That still doesn’t make the issue any less awful.

I am absolutely disgusted and appalled by the sexually suggestive remarks about women that were made [link]. Some appear benign, perhaps even categorized as compliments rather than harassment, but the individual who wanted to “call dibs” on the “Jennifer Lawrence look-alike” is a total creep. And the body shaming comment [link]? Please have several seats.

Besides exposing some sexism and sizism, the Yaks have also shown something that we already know – some folks believe that conferences are vacations. Now, sometimes people have to fully fund their conference attendance so I say they can vacation their little heart out. But the entitlement of some people, such as this Yak, is eye-wincing. Comments like this also go back to the issue of “work-life balance”. To be honest, we probably don’t have any balance because we waste so much time discussing this subject, but there is something seriously wrong when student affairs professionals feel their conference trip is the only time they get to be away from students…

The responses to these Yaks has been interesting. Many have harshly condemned the yaks, a few have joked about it and don’t take them seriously, and some see the Yaks as part of a larger professional crisis.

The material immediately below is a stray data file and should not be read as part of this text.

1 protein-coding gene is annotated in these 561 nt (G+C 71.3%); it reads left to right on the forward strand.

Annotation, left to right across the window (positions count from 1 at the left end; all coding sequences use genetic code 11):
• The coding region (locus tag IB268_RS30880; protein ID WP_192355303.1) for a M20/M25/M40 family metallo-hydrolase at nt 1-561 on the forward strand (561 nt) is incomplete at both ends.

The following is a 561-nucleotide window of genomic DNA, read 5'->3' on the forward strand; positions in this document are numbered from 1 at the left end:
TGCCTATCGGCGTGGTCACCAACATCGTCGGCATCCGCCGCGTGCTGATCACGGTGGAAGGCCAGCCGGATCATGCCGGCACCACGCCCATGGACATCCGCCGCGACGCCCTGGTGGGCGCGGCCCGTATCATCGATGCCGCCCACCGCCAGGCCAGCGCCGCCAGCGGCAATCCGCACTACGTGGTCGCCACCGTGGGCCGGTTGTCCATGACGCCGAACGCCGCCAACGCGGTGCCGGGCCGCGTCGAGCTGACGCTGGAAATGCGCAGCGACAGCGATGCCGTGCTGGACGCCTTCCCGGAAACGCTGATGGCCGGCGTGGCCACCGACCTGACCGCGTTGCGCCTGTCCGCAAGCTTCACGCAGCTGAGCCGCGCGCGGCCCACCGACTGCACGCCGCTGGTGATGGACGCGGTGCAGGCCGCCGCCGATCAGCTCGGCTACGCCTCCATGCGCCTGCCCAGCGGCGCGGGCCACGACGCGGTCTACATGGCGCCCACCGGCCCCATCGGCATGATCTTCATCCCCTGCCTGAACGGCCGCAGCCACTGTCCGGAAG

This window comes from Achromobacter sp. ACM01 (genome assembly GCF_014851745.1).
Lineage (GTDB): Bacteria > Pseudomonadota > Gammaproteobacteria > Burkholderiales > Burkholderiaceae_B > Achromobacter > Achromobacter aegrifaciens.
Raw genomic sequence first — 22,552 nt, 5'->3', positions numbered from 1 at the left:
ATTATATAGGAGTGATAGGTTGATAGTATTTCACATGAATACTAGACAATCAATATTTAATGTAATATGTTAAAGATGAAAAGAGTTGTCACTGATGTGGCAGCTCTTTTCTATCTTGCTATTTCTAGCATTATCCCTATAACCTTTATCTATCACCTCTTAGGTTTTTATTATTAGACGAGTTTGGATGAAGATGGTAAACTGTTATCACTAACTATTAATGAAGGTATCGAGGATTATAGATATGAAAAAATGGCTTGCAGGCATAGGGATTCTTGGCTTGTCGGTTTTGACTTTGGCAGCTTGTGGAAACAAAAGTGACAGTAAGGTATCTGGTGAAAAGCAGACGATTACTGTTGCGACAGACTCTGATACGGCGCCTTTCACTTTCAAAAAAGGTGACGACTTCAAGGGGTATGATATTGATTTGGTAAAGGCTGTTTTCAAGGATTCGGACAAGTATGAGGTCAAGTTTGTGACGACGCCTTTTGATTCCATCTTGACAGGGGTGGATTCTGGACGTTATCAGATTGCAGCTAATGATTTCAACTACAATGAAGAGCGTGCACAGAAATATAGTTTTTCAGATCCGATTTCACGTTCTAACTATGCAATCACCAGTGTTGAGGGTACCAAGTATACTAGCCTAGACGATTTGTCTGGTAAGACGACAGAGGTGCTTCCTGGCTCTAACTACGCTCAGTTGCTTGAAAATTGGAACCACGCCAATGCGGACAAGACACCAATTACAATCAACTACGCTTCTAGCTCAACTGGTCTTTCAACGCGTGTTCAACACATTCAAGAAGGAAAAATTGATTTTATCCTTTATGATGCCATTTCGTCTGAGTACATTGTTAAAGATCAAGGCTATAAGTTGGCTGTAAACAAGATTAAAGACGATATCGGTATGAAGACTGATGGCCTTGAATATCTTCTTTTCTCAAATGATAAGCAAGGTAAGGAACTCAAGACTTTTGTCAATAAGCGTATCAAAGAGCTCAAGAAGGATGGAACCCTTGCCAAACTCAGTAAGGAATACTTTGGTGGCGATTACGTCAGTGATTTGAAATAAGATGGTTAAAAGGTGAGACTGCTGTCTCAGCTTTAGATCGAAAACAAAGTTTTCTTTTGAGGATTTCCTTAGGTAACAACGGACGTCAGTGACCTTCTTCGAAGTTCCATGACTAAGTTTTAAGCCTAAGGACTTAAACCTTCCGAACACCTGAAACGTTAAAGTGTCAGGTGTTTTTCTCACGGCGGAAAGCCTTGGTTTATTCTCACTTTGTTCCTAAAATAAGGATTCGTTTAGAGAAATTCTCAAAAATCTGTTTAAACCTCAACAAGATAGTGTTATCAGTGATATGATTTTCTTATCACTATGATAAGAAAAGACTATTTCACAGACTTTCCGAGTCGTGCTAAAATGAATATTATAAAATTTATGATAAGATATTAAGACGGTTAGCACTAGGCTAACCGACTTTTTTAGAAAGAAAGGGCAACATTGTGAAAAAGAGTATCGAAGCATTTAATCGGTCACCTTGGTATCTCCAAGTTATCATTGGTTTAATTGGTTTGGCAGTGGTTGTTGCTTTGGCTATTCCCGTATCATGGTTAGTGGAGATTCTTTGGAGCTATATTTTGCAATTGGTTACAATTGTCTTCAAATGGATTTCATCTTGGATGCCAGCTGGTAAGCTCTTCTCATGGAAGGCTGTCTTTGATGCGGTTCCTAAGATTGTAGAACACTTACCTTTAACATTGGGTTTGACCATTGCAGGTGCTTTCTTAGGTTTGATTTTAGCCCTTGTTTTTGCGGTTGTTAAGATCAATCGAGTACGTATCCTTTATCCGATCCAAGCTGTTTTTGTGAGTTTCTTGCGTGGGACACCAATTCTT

Regarding the latter, I have to say this: Student Affairs does exist in external formulas when it comes to the profession’s credibility. I’ve seen quite a few tweets worrying how these Yaks could ruin ‘everything we’ve worked for’ to make ourselves credible to faculty, administration, and other key populations (something I think we need to stop worrying about altogether). But let’s stop that hand-wringing right here: Student Affairs has problems, yes, but so does every other profession. Academic Affairs is always in the news for scandals, whether it is the behavior of professors smoking on airplanes or the many accounts of racism, and sexual harassment/assault. We’re gonna be alright, #SAfam.